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Old 05-26-2024, 08:41 AM
 
Location: Southern MN
12,147 posts, read 8,535,690 times
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Quote:
Originally Posted by Bungalove View Post
People tend to forget that anger, rage, and frustration are also emotions. Men, on the whole, seem to have much less of a problem expressing those particular emotions than women both frequently and forcefully.
This statement, and the conversation that follows it, touches on an important point about feelings that we seem to intuit but perhaps don't have the emotional education to put into words. And that is the fact that anger, rage, frustration, slamming doors, stomping around, etc. are all "masking" emotions and behaviors.

Those are the culturally "safe" emotions we can share with others and that also signal others to back off. Because they are hiding, sometimes even from ourselves, the primary emotion underneath. That is the more vulnerable emotion, the emotion that we may fear to express.

Anger hides hurt or fear, grief, shame - a number of emotions that make people, not just men, feel vulnerable to those around them.

__________________________________________________ ___________________

A comment brought me back to this thread and as I typed I remembered a minor miracle I once saw regarding this subject. Fifty-seven men of various ages and inclinations in a substance abuse treatment center sitting in a lecture room. A few anticipating information, most indifferent or visibly defiant. It was the usual "nuthin' wrong with me" audience.

The staff's daily goal was finding a way into the true self, the listening self, that hid behind the mask of addiction. The something that would touch the feeling self and trigger a desire to empty out the hurt and start afresh.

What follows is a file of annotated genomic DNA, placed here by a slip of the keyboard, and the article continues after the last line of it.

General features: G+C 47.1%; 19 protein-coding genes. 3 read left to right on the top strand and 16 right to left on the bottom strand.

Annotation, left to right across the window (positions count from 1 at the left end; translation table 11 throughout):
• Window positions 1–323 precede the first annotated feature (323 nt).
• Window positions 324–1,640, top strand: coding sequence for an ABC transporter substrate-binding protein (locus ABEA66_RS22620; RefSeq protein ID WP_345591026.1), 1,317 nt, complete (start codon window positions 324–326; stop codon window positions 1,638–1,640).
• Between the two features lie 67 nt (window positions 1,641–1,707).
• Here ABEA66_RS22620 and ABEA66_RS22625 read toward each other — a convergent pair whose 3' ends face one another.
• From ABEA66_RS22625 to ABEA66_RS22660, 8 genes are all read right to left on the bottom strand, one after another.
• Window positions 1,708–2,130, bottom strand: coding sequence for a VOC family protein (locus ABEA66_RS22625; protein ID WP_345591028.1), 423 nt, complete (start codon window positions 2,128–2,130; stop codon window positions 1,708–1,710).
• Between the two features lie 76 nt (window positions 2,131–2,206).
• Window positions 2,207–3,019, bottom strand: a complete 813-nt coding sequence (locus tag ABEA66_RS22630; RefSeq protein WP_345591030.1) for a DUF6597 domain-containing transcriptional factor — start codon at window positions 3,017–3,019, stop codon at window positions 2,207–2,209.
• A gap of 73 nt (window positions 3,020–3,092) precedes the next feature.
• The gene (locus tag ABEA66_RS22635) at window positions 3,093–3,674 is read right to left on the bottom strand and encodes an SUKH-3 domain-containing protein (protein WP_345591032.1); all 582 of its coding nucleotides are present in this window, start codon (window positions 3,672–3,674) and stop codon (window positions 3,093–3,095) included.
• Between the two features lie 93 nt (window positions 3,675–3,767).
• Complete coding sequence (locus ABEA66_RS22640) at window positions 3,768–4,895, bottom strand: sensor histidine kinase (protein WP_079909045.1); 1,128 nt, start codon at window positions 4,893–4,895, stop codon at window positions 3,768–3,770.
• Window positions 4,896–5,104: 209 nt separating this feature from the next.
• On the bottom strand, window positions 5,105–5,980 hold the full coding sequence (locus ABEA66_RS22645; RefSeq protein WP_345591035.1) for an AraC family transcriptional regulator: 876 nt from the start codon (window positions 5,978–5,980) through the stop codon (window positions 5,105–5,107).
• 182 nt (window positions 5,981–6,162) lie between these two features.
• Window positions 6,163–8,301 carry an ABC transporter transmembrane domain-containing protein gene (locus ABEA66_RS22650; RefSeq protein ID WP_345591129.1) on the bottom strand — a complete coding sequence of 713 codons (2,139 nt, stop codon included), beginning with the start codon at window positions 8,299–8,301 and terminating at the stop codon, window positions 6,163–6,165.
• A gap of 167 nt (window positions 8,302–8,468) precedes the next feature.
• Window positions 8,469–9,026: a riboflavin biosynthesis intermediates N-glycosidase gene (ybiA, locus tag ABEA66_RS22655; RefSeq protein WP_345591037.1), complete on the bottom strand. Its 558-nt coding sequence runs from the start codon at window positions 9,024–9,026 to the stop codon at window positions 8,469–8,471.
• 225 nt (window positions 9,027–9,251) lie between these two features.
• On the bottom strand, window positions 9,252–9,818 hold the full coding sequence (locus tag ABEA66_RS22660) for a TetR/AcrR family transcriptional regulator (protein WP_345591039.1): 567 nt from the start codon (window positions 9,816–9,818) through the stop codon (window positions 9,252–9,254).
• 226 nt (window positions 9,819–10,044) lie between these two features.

The woman lecturing began talking about family conflicts in an interactive way and for fifteen/twenty minutes it was confirmed that many in the room had experienced troubled relationships with their fathers.

She closed her talk by playing this, then popular, song: https://www.bing.com/search?q=lyrics...DAF1=1&PC=HCTS

By the end many were silently crying and the general air of disinterest had left the room. It was really quite astonishing to see that large of a group of men, strangers to each other, express such a vulnerable and tender emotion.

It is in that genuine and vulnerable state that people are capable of making improvements in their lives. I think when someone has had that experience and realized that it was received with no judgment but actually encouraged, that they begin to see a path out guided by a genuine self.

Last edited by Lodestar; 05-26-2024 at 09:11 AM..
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Old 05-26-2024, 09:50 AM
 
Location: SF/Mill Valley
8,814 posts, read 3,969,393 times
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Quote:
Originally Posted by Igor Blevin View Post
OP's post seems to be way overthinking why men don't tend to express emotion. Mostly, is just our nature.

Women tend to be more emotional than men from the start. You can't express what you don't feel.